Christian continued to direct, and his filmography is quite varied. His second film, The Dollar Bottom, was nominated for an Academy Award for best Live Action Short and it was also nominated for a BAFTA Film Award for Best Short Film. He made his feature-length film debut in 1982 with The Sender, which Quentin Tarantino has said was his favorite horror film that year (apparently Tarantino re-cut the film and rented-out his version when he worked as a video-store clerk).

Speaking of Tarantino, he was the first choice of producer/actor John Travolta and his manager Jonathan Kane to direct Battlefield Earth, the dystopian sci-fi action film based on the first part of L. Ron Hubbard’s 1982 novel of the same name. When Tarantino declined, Roger Christian was approached, on the advice of George Lucas (praising Christian’s recent work as the second-unit director on his 1999 film Star Wars Episode 1: The Phantom Menace). The film did not do well at the box office, unfortunately, but Christian has managed to continue to find directing work. His last film was 2014’s Prisoners Of The Sun.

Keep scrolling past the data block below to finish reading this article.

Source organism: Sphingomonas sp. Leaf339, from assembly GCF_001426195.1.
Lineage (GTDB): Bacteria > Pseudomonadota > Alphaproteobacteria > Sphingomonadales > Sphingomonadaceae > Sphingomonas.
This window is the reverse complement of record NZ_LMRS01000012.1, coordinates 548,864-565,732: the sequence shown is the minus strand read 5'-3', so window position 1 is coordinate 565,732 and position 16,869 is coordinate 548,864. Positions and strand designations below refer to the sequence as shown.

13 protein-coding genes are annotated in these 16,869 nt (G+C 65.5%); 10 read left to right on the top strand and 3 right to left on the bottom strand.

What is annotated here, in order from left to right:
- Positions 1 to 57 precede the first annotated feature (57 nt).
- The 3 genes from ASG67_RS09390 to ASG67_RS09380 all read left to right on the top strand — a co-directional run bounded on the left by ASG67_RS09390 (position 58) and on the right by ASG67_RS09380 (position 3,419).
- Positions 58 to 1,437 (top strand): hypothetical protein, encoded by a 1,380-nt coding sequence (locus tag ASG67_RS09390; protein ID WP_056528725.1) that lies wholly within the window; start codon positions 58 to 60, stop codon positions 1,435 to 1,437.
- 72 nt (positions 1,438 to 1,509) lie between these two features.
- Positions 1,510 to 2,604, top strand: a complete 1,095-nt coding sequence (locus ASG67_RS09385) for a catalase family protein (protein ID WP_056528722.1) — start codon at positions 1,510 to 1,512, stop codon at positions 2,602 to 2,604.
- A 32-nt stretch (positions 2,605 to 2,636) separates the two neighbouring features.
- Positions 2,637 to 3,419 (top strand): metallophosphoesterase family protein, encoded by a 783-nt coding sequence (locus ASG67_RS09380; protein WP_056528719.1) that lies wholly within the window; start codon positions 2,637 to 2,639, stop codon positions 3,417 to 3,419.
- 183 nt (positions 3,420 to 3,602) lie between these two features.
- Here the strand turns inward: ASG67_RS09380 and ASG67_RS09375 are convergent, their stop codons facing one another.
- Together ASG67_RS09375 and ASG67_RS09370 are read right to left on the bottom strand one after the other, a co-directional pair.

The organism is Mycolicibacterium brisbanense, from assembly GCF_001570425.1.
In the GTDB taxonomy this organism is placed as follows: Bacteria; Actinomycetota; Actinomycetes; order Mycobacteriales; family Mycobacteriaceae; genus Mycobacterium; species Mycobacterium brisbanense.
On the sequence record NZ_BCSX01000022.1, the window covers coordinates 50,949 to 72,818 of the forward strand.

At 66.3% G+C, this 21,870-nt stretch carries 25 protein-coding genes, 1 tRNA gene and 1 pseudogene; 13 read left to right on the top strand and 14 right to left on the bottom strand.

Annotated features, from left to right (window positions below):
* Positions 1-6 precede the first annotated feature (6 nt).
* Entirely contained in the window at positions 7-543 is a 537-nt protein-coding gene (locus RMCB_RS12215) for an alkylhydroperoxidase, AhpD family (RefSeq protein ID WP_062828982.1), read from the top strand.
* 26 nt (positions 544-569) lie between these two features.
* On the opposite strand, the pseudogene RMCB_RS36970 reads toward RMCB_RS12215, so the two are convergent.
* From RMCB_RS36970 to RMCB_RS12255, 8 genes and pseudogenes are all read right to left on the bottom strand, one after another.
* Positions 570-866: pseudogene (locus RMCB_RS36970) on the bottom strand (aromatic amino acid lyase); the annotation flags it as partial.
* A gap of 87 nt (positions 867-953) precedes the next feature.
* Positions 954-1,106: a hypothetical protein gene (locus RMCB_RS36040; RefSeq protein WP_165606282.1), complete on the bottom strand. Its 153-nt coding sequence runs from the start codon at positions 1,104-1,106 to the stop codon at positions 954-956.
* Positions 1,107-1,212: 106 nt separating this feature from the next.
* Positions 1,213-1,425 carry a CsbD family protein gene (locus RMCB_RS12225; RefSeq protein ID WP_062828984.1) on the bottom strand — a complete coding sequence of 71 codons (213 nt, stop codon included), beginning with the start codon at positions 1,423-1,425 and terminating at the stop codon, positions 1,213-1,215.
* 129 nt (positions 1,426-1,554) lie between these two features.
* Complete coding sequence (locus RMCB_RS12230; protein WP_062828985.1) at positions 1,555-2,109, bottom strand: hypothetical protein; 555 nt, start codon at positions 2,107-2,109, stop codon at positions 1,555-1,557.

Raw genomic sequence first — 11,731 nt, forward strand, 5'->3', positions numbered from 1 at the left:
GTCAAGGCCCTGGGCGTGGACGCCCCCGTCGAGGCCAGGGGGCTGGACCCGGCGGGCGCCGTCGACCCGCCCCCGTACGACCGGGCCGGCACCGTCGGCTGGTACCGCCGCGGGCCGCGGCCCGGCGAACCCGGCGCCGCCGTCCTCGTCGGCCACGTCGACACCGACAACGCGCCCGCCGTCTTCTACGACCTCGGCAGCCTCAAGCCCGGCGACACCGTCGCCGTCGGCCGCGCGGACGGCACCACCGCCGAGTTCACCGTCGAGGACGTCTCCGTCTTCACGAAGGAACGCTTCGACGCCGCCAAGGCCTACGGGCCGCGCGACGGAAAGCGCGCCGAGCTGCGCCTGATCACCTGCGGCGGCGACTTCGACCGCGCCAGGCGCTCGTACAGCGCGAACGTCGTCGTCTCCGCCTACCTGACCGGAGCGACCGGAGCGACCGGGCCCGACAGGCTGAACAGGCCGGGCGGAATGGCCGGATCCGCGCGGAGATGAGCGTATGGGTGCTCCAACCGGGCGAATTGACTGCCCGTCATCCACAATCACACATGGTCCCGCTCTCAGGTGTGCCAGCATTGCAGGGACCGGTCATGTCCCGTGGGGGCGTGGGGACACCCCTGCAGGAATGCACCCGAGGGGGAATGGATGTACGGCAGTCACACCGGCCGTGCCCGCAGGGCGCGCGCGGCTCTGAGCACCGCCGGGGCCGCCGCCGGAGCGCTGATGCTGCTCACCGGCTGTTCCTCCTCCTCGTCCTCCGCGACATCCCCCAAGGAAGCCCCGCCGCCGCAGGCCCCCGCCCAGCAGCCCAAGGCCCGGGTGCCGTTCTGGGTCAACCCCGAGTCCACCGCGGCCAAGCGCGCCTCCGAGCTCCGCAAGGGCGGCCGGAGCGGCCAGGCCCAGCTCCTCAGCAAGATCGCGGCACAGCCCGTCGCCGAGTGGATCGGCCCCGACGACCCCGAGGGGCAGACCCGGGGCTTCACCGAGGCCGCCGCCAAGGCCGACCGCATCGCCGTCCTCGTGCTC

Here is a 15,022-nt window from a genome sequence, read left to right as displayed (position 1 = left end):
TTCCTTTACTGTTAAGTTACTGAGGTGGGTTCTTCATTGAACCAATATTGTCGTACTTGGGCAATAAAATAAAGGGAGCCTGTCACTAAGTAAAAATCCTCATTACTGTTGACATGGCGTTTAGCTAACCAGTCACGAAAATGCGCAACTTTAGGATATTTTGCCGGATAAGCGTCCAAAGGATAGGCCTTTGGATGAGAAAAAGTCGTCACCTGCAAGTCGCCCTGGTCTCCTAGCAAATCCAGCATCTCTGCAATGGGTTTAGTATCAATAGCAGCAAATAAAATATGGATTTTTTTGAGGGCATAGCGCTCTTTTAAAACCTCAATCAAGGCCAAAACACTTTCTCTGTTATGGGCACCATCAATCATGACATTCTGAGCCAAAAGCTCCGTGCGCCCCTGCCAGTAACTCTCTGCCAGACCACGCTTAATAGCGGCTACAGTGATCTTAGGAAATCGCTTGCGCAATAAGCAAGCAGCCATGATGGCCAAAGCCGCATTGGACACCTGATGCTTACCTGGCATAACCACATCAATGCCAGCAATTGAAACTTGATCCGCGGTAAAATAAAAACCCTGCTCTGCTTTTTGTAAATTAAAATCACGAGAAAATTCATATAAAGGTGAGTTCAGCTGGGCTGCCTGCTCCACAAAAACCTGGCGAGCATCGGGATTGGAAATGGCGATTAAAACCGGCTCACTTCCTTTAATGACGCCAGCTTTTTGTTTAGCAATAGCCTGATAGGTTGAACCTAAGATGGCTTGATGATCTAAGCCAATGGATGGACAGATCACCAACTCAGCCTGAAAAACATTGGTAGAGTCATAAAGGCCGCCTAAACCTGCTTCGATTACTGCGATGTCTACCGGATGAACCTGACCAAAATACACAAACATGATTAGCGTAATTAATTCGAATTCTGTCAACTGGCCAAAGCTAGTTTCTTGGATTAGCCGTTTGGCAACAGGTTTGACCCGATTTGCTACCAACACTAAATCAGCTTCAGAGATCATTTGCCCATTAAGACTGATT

UPDATE: On June 2nd, Roger Christian announced that he was seeking $100,000 to expand Black Angel into a feature-length film, and we’re happy to announce that they’ve met their goals, and still have some time before their crowdfunding term ends:


About Bryan Thomas

Bryan Thomas has been a freelancing writer/critic for All Music Guide, and a contributor to Launch, Music Connection, Big Takeover and numerous other publications and entertainment websites, blogs and zines, most of them long gone. He's written more than sixty sets of liner notes. He’s also worked for over twenty years at mostly reissue record labels -- prior to that he worked in bookstores and record stores, going all the way back to the original vinyl daze. He lives in the Miracle Mile neighborhood of Los Angeles, CA.